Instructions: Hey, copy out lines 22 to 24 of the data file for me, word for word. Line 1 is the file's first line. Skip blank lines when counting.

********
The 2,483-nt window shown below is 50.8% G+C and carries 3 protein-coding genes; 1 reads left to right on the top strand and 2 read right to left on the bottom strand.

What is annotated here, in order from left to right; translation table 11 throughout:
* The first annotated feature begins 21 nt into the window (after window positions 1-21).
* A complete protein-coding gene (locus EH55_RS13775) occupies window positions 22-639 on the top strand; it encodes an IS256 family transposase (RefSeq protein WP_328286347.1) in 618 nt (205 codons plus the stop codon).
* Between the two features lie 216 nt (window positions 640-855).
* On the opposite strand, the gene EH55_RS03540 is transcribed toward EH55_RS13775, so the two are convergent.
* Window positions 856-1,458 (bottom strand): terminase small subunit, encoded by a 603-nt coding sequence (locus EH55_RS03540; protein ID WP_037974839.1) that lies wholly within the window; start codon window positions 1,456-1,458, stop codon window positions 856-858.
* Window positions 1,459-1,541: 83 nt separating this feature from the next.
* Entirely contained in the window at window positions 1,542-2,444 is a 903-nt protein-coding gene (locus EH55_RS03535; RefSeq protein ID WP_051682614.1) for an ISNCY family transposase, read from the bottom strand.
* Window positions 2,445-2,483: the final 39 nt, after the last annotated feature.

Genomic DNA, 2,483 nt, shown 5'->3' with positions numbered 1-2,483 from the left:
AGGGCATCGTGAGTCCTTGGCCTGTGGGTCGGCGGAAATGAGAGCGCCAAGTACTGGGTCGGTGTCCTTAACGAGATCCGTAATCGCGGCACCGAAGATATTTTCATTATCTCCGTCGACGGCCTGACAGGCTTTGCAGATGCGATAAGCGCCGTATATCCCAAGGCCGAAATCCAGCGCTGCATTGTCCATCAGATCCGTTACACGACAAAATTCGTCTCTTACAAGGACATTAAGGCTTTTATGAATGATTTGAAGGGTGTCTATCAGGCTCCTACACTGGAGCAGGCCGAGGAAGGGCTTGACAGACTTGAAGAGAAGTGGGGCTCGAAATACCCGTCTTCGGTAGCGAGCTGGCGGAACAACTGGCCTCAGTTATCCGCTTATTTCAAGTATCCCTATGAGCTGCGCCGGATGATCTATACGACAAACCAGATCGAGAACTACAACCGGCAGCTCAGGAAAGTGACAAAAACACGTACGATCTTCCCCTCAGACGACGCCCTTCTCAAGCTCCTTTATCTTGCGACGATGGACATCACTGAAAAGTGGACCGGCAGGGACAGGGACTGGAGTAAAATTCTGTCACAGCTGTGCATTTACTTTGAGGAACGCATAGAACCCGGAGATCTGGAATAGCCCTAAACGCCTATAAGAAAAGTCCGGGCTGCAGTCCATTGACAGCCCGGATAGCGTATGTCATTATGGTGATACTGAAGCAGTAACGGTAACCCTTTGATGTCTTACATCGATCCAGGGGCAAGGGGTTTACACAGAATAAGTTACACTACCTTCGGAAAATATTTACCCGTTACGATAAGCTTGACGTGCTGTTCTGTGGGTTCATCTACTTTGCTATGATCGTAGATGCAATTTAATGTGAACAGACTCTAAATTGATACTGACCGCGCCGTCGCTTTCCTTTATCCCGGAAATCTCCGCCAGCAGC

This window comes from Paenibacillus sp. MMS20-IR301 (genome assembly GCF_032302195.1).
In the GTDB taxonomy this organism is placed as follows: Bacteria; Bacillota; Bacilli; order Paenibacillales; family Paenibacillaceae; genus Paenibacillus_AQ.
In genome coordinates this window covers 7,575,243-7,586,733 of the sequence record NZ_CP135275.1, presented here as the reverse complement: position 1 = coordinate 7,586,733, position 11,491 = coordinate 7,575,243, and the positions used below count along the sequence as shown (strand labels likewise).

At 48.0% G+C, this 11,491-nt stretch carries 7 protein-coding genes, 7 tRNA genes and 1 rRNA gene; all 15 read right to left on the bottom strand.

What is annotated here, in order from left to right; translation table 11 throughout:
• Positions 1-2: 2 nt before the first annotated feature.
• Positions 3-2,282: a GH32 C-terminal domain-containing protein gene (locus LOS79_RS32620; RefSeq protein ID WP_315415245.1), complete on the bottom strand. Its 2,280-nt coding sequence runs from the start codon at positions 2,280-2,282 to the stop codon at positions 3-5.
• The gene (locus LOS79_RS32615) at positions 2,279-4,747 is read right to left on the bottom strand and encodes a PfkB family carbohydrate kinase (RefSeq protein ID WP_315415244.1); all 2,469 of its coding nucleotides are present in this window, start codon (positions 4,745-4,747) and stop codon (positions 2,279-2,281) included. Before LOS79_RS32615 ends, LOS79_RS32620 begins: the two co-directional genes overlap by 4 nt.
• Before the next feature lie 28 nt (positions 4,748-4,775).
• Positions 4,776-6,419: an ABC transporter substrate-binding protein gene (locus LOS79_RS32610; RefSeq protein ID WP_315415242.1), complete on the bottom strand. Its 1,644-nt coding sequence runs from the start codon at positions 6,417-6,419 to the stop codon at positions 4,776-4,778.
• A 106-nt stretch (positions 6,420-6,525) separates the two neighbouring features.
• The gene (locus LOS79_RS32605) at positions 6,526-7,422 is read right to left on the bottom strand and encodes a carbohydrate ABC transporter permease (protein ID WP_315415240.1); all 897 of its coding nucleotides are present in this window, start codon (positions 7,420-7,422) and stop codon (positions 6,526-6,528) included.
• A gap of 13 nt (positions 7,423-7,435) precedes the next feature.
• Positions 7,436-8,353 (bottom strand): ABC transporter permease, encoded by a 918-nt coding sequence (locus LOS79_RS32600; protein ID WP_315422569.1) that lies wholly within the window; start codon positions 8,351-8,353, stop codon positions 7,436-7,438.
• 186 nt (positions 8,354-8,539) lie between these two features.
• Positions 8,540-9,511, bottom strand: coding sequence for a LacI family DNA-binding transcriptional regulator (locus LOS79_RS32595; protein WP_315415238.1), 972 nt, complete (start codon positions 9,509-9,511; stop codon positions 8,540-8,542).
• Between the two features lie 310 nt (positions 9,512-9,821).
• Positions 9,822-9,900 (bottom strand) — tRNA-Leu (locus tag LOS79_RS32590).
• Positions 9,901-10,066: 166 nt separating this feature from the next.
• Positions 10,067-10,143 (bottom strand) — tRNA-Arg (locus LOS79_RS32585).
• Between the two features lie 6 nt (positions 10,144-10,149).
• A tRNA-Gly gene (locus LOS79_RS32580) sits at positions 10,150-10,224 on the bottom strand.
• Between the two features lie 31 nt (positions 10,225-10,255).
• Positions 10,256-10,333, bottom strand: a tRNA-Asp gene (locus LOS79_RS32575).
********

• Positions 4,776-6,419: an ABC transporter substrate-binding protein gene (locus LOS79_RS32610; RefSeq protein ID WP_315415242.1), complete on the bottom strand. Its 1,644-nt coding sequence runs from the start codon at positions 6,417-6,419 to the stop codon at positions 4,776-4,778.
• A 106-nt stretch (positions 6,420-6,525) separates the two neighbouring features.
• The gene (locus LOS79_RS32605) at positions 6,526-7,422 is read right to left on the bottom strand and encodes a carbohydrate ABC transporter permease (protein ID WP_315415240.1); all 897 of its coding nucleotides are present in this window, start codon (positions 7,420-7,422) and stop codon (positions 6,526-6,528) included.